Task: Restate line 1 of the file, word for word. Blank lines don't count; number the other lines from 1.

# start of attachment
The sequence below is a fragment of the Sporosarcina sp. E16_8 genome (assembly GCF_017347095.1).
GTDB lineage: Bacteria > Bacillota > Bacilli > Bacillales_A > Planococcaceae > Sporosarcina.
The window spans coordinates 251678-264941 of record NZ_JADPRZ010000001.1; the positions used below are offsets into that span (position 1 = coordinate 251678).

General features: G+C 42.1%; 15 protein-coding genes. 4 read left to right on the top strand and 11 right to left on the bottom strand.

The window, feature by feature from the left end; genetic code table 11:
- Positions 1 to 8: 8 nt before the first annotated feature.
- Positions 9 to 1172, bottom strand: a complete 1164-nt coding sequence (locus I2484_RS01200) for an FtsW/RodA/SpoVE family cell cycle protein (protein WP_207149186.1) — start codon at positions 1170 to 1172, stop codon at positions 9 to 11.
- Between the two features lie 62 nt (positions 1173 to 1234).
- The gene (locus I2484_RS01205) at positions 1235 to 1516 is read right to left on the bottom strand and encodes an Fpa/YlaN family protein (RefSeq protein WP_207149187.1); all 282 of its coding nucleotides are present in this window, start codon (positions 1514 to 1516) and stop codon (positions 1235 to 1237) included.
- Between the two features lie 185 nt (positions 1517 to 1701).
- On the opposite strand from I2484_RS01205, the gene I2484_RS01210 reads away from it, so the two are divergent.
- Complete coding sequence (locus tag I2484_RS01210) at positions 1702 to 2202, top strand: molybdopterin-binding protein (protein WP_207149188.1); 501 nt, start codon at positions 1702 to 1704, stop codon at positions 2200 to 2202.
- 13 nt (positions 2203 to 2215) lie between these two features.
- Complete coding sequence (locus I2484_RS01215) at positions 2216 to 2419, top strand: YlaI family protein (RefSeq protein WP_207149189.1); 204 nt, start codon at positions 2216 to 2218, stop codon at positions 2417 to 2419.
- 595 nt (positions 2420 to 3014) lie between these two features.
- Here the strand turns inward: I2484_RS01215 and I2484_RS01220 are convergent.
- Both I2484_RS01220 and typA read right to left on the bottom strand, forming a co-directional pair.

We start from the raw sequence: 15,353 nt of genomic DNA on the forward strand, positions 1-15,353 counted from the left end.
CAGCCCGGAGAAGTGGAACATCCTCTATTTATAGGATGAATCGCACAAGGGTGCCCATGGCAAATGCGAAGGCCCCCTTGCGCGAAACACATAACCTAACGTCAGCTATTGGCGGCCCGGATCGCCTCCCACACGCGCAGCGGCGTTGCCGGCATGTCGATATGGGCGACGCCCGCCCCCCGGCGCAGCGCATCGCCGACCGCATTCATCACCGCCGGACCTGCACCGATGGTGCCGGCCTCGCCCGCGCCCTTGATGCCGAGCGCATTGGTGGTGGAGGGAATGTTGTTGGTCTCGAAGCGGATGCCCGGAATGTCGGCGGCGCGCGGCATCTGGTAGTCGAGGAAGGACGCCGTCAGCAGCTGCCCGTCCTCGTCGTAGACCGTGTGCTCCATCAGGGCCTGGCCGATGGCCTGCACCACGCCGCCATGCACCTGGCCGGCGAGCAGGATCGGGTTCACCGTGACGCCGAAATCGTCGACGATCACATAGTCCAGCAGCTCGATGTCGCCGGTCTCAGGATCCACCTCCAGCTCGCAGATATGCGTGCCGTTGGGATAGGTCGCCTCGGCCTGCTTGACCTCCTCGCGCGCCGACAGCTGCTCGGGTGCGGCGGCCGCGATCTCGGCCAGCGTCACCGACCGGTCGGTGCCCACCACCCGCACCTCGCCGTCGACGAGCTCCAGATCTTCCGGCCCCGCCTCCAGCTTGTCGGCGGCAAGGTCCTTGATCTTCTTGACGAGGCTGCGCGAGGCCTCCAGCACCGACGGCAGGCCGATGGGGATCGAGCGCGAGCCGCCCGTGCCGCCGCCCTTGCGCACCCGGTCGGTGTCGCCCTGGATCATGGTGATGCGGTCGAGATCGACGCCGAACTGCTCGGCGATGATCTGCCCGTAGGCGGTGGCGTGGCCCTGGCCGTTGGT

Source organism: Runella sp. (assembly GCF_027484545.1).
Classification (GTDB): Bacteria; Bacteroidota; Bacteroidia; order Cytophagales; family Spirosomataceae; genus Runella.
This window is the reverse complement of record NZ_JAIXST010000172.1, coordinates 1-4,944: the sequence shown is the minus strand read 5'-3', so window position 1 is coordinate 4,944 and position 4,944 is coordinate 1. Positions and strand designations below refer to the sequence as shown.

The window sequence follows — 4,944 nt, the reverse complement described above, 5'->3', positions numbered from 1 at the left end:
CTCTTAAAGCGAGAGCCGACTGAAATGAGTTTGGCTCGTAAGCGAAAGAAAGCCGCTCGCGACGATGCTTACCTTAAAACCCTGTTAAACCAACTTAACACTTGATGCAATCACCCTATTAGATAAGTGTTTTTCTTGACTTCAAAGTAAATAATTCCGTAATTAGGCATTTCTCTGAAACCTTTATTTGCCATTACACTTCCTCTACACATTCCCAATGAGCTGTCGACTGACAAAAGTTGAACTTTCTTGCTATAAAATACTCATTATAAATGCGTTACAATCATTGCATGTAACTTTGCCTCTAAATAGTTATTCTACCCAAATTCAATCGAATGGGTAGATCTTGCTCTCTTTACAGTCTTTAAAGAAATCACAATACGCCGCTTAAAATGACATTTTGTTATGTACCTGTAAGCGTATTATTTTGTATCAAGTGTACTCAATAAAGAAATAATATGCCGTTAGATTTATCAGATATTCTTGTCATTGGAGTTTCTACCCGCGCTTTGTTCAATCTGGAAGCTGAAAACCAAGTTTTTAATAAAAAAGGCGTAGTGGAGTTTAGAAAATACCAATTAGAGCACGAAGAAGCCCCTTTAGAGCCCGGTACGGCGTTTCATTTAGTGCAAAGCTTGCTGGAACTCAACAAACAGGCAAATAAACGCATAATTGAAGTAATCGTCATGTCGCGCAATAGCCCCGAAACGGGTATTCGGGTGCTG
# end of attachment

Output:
The sequence below is a fragment of the Sporosarcina sp. E16_8 genome (assembly GCF_017347095.1).